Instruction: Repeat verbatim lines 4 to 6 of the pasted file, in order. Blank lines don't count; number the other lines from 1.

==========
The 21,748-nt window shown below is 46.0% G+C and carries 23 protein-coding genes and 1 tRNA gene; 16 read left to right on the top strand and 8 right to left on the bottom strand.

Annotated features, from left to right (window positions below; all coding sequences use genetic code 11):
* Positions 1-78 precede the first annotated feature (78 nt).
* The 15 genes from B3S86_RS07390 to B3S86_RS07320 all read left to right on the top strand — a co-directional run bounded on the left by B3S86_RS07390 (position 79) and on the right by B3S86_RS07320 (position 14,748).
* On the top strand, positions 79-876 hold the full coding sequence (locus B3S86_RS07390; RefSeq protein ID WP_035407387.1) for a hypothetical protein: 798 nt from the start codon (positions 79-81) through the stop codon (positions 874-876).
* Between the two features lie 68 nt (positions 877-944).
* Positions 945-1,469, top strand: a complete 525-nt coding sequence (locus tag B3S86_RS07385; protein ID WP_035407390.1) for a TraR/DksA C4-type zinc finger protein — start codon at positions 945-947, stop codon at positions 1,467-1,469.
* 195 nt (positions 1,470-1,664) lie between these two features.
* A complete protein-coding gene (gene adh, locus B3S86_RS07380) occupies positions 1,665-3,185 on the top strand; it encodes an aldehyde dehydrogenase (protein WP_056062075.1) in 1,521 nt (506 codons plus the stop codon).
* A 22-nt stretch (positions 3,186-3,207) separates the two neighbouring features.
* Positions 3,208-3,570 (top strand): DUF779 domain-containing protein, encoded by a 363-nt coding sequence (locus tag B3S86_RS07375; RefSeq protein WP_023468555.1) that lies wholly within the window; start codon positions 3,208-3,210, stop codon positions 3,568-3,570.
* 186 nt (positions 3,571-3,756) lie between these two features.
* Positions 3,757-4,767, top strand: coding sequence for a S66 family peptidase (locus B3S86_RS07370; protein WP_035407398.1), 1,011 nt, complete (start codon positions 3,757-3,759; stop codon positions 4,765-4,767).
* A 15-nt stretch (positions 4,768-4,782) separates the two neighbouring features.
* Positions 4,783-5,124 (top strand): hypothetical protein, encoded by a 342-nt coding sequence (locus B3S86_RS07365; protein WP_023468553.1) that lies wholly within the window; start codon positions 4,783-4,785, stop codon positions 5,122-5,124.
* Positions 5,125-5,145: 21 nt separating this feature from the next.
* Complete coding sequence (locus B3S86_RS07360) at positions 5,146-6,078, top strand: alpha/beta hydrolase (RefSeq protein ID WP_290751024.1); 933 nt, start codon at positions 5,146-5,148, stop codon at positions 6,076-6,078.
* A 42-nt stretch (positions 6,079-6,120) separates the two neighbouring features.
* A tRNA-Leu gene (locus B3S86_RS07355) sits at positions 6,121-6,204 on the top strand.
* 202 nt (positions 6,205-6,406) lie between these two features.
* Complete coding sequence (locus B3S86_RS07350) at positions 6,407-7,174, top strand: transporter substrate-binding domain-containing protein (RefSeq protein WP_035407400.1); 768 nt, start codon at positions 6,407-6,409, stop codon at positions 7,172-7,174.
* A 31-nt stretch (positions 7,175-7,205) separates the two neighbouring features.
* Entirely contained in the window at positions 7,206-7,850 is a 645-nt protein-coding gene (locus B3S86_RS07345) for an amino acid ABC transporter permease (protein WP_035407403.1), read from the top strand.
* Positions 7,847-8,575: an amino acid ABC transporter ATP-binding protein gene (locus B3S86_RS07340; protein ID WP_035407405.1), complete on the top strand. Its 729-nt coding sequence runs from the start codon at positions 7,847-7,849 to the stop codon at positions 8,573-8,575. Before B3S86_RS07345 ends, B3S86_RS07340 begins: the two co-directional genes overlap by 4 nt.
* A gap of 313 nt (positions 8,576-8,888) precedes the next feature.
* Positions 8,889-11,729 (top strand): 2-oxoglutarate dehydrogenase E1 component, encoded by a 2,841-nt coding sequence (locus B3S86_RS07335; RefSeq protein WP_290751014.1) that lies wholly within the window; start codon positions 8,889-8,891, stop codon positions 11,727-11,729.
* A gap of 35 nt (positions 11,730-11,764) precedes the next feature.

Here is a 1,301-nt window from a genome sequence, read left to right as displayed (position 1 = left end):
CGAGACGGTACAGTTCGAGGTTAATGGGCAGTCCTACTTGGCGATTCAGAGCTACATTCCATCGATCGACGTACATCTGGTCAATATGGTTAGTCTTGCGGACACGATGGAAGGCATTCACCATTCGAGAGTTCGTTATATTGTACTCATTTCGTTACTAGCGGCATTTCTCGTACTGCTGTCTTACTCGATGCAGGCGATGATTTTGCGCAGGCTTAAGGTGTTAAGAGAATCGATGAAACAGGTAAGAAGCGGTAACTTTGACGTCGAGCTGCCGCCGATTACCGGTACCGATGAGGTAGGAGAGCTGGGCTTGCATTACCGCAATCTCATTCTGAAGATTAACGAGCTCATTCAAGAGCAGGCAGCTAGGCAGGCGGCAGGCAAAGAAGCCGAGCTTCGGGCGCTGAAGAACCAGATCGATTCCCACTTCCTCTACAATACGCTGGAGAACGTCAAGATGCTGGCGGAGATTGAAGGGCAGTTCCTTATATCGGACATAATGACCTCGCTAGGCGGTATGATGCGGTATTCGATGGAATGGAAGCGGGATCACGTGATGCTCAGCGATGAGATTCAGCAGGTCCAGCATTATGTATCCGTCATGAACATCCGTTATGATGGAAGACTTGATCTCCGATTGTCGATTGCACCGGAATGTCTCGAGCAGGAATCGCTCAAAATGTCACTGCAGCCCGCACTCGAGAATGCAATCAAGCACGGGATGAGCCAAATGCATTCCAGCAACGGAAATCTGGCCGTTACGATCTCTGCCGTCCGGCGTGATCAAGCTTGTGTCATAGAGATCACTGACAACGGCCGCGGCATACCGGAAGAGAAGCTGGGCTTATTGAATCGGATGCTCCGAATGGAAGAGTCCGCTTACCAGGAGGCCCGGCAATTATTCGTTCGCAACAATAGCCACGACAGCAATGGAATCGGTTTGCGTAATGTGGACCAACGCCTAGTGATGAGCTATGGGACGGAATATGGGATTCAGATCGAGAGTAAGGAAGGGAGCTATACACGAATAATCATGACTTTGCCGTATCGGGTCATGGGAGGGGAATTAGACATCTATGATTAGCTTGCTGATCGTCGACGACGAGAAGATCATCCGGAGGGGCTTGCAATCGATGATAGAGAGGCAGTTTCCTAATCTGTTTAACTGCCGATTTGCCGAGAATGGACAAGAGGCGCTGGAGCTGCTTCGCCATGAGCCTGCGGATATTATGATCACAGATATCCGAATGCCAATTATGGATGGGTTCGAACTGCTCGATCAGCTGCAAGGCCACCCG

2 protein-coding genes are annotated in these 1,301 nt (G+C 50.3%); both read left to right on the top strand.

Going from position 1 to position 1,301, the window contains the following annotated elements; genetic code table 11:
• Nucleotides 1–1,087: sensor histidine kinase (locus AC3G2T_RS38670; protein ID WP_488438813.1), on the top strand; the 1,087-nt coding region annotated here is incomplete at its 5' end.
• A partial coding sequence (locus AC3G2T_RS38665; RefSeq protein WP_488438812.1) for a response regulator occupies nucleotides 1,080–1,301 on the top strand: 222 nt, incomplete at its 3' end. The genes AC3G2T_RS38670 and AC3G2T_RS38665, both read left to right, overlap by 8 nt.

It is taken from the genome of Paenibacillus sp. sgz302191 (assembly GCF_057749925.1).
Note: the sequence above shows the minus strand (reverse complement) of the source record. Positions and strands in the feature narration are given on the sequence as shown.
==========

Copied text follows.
* The 15 genes from B3S86_RS07390 to B3S86_RS07320 all read left to right on the top strand — a co-directional run bounded on the left by B3S86_RS07390 (position 79) and on the right by B3S86_RS07320 (position 14,748).
* On the top strand, positions 79-876 hold the full coding sequence (locus B3S86_RS07390; RefSeq protein ID WP_035407387.1) for a hypothetical protein: 798 nt from the start codon (positions 79-81) through the stop codon (positions 874-876).
* Between the two features lie 68 nt (positions 877-944).